Does this mean that all the existing scales measuring the risk of suicidal behaviours should be thrown away, and the counsellors and therapists working on suicide prevention should think about getting a new job? In fact Franklin recommended therapists continue using the guidelines, but he added that there’s an urgent need to re-evaluate them.
Franklin’s cautious approach to the tools currently in use arises primarily from the fact that past studies have not looked at the impact of known risk factors over short time-spans (on average, they examined one risk factor over 10 years) where they may be more useful. Furthermore, previous studies examined only a portion of the measures from the far more expansive set that is used in clinical assessment.
Franklin also is likely aware that an experienced counsellor frequently relies on her or his own experience and clinical intuition together with more formal risk measures, and that these clinical judgments and measures together might be more effective than a mere coin-flip. Unfortunately, personal clinical intuition does not constitute a cohesive and reliable system of knowledge with significant predictive capacity: it can’t be taught or used by others. It would appear that to prevent more suicides in future, artificial intelligence could be a far better solution.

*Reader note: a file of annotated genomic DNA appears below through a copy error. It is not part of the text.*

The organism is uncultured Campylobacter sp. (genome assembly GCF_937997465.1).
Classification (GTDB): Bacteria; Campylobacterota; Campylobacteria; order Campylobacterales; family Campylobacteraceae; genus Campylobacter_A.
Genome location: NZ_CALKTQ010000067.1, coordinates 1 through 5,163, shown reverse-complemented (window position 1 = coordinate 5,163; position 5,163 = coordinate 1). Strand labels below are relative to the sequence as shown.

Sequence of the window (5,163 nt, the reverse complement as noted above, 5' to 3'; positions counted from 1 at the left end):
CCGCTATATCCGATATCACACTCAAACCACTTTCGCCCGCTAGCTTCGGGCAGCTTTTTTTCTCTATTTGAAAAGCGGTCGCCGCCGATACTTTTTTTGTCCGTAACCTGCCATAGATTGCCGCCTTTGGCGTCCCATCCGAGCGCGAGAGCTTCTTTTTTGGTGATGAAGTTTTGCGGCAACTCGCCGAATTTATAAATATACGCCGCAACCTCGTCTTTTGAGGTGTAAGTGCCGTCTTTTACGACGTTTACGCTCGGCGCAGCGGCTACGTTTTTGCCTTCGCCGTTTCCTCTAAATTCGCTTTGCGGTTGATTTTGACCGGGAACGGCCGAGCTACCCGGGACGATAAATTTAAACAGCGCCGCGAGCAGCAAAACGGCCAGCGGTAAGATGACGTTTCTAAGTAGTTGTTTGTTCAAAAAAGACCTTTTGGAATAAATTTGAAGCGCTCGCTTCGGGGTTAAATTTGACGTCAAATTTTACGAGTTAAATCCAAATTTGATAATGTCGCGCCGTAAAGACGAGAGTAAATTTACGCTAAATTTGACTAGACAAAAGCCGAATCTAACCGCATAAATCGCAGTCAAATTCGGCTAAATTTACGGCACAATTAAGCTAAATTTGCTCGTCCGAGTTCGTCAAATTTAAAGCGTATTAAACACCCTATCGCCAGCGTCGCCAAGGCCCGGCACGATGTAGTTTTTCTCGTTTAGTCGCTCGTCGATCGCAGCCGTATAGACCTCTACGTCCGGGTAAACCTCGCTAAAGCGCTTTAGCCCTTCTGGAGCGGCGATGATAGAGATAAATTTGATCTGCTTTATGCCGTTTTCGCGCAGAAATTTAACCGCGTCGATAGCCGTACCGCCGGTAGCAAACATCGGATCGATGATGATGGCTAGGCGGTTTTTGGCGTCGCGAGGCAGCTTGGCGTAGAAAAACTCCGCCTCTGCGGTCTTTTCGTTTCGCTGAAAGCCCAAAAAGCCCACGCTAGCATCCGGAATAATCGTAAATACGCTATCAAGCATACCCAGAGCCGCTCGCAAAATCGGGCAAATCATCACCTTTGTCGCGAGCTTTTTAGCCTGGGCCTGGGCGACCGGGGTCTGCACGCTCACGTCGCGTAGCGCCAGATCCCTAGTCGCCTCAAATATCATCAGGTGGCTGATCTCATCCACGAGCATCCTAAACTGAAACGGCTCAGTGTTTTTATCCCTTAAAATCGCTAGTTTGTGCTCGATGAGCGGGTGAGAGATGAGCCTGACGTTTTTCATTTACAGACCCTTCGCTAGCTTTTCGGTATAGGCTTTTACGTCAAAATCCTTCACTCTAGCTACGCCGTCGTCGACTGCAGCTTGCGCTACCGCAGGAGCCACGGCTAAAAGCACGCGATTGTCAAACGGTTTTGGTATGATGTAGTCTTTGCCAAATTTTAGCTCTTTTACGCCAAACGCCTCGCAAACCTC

Post written by Dr Tomasz Witkowski for the BPS Research Digest. Tomasz is a psychologist and science writer who specializes in debunking pseudoscience in the field of psychology, psychotherapy and diagnosis. He has published over a dozen books, dozens of scientific papers and over 100 popular articles (some of them in Skeptical Inquirer). In 2016 his latest book Psychology Led Astray: Cargo Cult in Science and Therapy was published by BrownWalker Press. He blogs at https://forbiddenpsychology.wordpress.com/.
Read an interview with Tomasz in the latest issue of The Psychologist.